Objectives: The objectives of this study were to (1) describe homeless persons' access and use of cell phones and their perceptions about using cell phone alerts to help manage medications and attend health care appointments and (2) identify demographic characteristics, medication use and appointment history and perceptions associated with interest in receiving cell phone alerts to manage medications and appointments.
Methods: A cross-sectional survey was conducted in 2013 at a homeless clinic in Virginia. The questionnaire comprised items about cell phone usage, ownership and functions such as text messaging. Participants reported medication use and appointment history, perceptions about cell phone alerts and interest in receiving alerts to manage medications and appointments. Descriptive statistics for all variables are reported. Logistic regression was used to examine predictors of interest in using a cell phone to manage medications and appointments.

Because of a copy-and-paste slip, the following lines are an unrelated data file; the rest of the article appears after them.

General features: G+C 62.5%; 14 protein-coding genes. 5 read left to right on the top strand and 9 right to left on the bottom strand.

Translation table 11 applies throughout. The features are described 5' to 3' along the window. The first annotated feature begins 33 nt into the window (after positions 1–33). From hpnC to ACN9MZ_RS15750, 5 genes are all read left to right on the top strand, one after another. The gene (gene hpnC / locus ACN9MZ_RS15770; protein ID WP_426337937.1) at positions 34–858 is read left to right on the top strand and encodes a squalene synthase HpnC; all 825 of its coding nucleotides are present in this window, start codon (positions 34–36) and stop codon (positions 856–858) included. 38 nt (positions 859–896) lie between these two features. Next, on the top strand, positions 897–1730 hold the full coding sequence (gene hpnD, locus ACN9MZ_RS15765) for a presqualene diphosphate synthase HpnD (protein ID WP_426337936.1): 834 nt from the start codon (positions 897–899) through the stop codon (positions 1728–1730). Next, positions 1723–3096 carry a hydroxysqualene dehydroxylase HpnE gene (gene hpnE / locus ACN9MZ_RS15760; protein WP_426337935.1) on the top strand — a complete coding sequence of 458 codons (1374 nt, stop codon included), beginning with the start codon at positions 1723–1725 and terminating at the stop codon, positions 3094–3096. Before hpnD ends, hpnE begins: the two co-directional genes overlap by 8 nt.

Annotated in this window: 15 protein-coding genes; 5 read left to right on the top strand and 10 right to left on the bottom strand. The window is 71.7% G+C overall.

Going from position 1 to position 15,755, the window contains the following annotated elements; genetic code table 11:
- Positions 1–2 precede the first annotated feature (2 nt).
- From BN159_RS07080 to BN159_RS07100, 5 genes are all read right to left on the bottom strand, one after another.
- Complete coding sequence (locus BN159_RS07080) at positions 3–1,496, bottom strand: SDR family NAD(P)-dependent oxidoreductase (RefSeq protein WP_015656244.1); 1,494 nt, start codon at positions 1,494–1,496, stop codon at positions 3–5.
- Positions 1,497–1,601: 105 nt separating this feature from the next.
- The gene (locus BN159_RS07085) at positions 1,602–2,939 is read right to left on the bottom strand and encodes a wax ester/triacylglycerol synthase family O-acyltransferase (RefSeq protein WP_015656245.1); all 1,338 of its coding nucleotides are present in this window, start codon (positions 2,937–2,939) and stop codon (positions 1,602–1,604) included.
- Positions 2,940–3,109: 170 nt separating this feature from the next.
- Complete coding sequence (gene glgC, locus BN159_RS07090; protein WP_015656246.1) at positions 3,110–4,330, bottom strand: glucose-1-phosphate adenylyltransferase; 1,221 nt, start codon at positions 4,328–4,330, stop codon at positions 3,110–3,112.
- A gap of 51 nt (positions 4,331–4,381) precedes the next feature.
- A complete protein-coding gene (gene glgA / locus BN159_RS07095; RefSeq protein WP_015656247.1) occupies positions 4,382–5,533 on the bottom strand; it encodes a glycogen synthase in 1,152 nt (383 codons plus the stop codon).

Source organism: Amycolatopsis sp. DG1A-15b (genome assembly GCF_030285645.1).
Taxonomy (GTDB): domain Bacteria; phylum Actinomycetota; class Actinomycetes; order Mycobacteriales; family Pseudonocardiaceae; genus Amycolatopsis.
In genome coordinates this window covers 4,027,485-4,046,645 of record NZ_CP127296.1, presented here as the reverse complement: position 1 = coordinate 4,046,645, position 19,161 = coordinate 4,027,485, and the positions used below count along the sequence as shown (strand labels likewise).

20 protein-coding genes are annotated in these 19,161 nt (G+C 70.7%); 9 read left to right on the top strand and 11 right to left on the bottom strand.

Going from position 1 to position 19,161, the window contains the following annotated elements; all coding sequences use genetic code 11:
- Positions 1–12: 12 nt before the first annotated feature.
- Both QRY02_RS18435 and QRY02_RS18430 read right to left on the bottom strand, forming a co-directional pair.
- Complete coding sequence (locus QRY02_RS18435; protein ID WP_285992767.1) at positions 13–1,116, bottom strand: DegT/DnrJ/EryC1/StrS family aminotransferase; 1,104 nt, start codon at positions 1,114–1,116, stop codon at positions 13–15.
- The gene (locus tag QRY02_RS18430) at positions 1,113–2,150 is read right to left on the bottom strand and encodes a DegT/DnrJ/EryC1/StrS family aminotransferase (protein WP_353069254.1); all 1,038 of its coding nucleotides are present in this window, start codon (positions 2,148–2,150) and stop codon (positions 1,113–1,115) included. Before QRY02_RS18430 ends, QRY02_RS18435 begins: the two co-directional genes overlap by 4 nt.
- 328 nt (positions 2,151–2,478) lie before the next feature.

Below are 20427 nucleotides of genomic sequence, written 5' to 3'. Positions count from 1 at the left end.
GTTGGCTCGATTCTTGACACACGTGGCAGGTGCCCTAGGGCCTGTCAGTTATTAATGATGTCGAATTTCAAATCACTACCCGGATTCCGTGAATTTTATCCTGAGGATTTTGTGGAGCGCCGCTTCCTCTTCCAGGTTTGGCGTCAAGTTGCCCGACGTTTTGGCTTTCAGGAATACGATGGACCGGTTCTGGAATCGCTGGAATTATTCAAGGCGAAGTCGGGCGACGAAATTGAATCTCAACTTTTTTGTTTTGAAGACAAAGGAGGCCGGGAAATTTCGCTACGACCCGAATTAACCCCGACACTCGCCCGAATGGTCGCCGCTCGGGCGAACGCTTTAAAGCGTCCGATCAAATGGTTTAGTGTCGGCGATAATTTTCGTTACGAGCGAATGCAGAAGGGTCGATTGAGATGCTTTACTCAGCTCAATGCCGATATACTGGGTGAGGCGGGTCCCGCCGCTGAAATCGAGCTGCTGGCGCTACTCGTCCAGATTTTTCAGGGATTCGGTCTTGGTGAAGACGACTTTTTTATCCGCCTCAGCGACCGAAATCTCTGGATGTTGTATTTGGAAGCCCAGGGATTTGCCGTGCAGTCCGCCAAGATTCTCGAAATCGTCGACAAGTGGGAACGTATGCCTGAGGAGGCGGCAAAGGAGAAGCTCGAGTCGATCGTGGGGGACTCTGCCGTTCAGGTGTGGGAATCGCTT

Key findings: A total of 290 participants completed the survey; 89% had a cell phone. Seventy-seven percent were interested in appointment reminders, whereas 66%, 60% and 54% were interested in refill reminders, medication taking reminders and medication information messages respectively. Those who believed reminders were helpful were more likely to be interested in medication taking, refill and appointment reminder messages compared to those who did not believe reminders were helpful. A history of running out of medicine and forgetting appointments were predictors of interest in refill and appointment reminders.
Conclusions: Mobile technology is a feasible method for communicating medication and appointment information to those experiencing or at risk for homelessness.
Keywords: appointment reminders; cell phone; homeless; medication adherence; mobile health.
© 2016 Royal Pharmaceutical Society.